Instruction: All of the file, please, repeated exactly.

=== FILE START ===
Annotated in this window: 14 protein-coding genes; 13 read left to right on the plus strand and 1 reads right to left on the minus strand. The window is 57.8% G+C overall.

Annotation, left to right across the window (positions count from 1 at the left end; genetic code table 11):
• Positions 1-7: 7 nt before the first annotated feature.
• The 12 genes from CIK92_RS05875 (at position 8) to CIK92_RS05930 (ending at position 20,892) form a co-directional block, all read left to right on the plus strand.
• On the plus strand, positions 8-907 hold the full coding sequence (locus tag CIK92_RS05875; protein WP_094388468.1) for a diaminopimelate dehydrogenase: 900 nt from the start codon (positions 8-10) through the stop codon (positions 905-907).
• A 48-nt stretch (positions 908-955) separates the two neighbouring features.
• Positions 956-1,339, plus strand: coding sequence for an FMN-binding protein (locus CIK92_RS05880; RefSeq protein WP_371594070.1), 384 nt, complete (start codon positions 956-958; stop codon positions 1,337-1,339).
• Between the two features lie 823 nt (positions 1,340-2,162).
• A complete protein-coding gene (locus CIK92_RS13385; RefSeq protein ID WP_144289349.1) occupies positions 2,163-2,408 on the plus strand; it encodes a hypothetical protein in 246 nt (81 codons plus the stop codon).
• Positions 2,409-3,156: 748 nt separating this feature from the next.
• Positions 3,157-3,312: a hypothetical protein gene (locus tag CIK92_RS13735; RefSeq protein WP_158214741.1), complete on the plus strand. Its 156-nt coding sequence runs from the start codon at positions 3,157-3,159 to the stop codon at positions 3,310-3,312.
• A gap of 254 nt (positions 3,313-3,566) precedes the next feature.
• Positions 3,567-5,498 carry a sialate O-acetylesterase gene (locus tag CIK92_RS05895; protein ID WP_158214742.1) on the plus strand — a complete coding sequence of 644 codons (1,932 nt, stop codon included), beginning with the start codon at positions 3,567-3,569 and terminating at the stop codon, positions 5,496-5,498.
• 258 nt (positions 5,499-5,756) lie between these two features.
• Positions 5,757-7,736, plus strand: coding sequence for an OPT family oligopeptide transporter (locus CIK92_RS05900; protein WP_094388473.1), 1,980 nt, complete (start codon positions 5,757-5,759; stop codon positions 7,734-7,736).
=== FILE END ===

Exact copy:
Annotated in this window: 14 protein-coding genes; 13 read left to right on the plus strand and 1 reads right to left on the minus strand. The window is 57.8% G+C overall.

Annotation, left to right across the window (positions count from 1 at the left end; genetic code table 11):
• Positions 1-7: 7 nt before the first annotated feature.
• The 12 genes from CIK92_RS05875 (at position 8) to CIK92_RS05930 (ending at position 20,892) form a co-directional block, all read left to right on the plus strand.
• On the plus strand, positions 8-907 hold the full coding sequence (locus tag CIK92_RS05875; protein WP_094388468.1) for a diaminopimelate dehydrogenase: 900 nt from the start codon (positions 8-10) through the stop codon (positions 905-907).
• A 48-nt stretch (positions 908-955) separates the two neighbouring features.
• Positions 956-1,339, plus strand: coding sequence for an FMN-binding protein (locus CIK92_RS05880; RefSeq protein WP_371594070.1), 384 nt, complete (start codon positions 956-958; stop codon positions 1,337-1,339).
• Between the two features lie 823 nt (positions 1,340-2,162).
• A complete protein-coding gene (locus CIK92_RS13385; RefSeq protein ID WP_144289349.1) occupies positions 2,163-2,408 on the plus strand; it encodes a hypothetical protein in 246 nt (81 codons plus the stop codon).
• Positions 2,409-3,156: 748 nt separating this feature from the next.
• Positions 3,157-3,312: a hypothetical protein gene (locus tag CIK92_RS13735; RefSeq protein WP_158214741.1), complete on the plus strand. Its 156-nt coding sequence runs from the start codon at positions 3,157-3,159 to the stop codon at positions 3,310-3,312.
• A gap of 254 nt (positions 3,313-3,566) precedes the next feature.
• Positions 3,567-5,498 carry a sialate O-acetylesterase gene (locus tag CIK92_RS05895; protein ID WP_158214742.1) on the plus strand — a complete coding sequence of 644 codons (1,932 nt, stop codon included), beginning with the start codon at positions 3,567-3,569 and terminating at the stop codon, positions 5,496-5,498.
• 258 nt (positions 5,499-5,756) lie between these two features.
• Positions 5,757-7,736, plus strand: coding sequence for an OPT family oligopeptide transporter (locus CIK92_RS05900; protein WP_094388473.1), 1,980 nt, complete (start codon positions 5,757-5,759; stop codon positions 7,734-7,736).